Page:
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Bioconversion of xylose, hexoses and biomass to ethanol by a new isolate of the white rot basidiomycete Trametes versicolor.


PMID 24624317

Abstract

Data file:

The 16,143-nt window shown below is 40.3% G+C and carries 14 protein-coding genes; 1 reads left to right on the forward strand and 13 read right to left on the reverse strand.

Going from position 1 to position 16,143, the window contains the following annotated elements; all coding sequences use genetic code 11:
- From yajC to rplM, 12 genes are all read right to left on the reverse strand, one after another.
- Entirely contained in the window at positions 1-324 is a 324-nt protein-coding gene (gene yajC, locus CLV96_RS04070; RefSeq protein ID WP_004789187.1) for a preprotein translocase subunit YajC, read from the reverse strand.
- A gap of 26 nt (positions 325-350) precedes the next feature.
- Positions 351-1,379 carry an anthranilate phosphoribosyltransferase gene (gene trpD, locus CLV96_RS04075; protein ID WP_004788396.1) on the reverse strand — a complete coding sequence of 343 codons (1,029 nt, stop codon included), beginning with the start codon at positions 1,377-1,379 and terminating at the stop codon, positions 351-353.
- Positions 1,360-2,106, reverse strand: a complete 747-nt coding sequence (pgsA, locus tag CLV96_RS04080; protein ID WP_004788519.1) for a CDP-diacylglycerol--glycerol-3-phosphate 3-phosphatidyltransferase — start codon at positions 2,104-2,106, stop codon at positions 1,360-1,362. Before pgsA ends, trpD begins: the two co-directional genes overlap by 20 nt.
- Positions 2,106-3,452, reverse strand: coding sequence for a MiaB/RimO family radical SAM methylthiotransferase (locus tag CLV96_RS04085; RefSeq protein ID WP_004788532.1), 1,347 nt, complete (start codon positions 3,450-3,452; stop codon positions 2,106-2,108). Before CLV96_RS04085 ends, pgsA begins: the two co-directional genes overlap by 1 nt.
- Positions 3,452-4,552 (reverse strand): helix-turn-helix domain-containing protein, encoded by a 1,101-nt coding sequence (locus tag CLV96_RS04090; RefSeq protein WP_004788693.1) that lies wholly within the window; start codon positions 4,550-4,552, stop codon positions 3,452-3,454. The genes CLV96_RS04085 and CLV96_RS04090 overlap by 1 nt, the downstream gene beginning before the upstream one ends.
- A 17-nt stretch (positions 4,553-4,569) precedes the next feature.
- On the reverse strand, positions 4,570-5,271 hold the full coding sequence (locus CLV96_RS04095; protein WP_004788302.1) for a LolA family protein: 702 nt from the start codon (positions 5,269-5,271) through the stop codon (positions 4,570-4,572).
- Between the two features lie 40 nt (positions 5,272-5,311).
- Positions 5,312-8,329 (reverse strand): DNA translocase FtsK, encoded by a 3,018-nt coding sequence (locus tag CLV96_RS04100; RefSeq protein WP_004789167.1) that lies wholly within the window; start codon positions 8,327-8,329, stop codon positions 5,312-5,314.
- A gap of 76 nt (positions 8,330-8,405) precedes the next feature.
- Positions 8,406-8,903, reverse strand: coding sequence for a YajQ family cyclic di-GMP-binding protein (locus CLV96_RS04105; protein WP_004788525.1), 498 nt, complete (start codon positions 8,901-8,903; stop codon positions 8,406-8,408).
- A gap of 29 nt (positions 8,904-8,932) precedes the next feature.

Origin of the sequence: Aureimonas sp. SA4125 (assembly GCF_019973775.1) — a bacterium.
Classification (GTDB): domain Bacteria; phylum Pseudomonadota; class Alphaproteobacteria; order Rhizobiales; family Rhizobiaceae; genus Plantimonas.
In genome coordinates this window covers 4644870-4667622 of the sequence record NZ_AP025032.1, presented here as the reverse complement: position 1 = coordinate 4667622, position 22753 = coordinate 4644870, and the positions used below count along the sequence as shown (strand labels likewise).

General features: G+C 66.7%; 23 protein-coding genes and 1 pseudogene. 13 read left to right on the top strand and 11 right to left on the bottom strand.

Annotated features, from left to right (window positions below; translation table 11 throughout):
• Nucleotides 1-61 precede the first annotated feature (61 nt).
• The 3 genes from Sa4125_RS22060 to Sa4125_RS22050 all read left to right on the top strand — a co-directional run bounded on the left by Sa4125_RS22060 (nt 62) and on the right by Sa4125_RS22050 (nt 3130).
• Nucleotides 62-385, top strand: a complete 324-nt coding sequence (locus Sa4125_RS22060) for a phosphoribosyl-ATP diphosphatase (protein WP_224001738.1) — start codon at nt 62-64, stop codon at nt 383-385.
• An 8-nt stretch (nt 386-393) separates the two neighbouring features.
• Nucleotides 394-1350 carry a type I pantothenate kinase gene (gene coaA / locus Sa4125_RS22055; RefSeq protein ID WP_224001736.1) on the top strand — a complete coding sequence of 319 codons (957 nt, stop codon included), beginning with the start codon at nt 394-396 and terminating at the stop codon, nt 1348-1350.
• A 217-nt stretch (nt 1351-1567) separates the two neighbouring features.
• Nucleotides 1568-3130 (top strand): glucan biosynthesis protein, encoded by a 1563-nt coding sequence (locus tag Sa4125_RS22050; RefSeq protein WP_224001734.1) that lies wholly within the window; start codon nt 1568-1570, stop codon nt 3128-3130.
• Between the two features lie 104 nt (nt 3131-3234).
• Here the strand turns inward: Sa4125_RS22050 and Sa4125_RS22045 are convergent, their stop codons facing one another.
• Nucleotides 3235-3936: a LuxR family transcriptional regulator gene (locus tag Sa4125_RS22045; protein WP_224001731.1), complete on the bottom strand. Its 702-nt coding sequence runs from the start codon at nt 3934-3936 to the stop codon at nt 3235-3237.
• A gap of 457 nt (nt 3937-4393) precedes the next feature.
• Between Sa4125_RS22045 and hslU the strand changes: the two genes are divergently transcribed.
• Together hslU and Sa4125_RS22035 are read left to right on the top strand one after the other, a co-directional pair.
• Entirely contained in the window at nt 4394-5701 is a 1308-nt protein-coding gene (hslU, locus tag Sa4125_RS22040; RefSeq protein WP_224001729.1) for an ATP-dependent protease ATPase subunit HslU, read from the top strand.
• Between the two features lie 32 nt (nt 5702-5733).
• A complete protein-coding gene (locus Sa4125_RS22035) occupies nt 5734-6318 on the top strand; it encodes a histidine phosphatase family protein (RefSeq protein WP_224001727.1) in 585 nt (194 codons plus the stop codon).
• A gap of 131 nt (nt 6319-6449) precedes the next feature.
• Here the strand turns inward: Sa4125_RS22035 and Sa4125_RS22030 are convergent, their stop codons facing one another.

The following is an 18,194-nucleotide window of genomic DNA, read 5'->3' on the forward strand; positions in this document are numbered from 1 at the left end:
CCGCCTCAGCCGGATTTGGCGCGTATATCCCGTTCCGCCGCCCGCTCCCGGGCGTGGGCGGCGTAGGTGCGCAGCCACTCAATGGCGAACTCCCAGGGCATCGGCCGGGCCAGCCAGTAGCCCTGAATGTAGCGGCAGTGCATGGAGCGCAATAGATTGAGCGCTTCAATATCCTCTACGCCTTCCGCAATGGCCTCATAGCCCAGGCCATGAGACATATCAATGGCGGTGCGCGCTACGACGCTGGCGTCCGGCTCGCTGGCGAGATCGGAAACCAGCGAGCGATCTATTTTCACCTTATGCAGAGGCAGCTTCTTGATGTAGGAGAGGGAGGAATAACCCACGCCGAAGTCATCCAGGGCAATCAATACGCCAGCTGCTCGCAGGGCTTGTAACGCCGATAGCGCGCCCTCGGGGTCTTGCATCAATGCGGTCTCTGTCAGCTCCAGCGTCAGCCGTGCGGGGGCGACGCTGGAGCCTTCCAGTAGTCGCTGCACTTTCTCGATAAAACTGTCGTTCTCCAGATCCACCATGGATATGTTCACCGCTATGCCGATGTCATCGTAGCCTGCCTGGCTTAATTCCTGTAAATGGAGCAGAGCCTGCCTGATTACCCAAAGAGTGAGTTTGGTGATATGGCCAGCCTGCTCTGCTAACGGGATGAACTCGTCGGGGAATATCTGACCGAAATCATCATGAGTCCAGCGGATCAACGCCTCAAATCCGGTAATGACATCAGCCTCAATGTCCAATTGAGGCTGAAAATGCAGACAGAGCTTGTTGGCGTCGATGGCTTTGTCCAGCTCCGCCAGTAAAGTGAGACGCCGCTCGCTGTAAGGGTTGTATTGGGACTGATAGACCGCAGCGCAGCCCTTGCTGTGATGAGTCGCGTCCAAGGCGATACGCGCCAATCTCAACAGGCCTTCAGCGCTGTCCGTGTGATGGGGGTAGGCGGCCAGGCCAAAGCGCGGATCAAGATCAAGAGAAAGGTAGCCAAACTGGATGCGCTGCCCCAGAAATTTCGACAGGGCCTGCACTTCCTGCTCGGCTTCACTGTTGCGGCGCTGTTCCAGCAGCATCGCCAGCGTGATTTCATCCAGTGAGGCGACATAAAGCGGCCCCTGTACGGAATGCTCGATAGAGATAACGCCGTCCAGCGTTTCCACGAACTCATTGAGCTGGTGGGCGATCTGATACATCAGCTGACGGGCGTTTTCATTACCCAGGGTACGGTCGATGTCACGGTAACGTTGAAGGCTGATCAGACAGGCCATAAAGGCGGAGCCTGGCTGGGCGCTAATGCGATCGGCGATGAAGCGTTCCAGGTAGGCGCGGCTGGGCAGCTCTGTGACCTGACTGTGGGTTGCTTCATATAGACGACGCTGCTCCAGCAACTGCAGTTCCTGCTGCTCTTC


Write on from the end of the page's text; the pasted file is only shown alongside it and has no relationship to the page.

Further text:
Second-generation bioethanol production requires the development of economically feasible and sustainable processes that use renewable lignocellulosic biomass as a starting material. However, the microbial fermentation of xylose, which is the principal pentose sugar in hemicellulose, is a limiting factor in developing such processes. Here, a strain of the white rot basidiomycete Trametes versicolor that was capable of efficiently fermenting xylose was newly isolated and characterized. This strain, designated KT9427, was capable of assimilating and converting xylose to ethanol under anaerobic conditions with a yield of 0.44xa0g ethanol per 1xa0g of sugar consumed. In culture medium containing low yeast extract concentrations, xylose consumption and ethanol productivity were enhanced. Adjusting the initial pH between 3.0 and 5.0 did not markedly influence xylose fermentation. T. versicolor KT9427 also produced ethanol from glucose, mannose, fructose, cellobiose and maltose at yields ranging from 0.45 to 0.49xa0g ethanol per 1xa0g of sugar consumed. In addition, strain KT9427 exhibited favourable conversion of non-pretreated starch, cellulose, xylan, wheat bran and rice straw into ethanol compared to common recombinant yeast strains. Taken together, the present findings suggest that T. versicolor KT9427 is a promising candidate for environmentally friendly ethanol production directly from lignocellulosic biomass.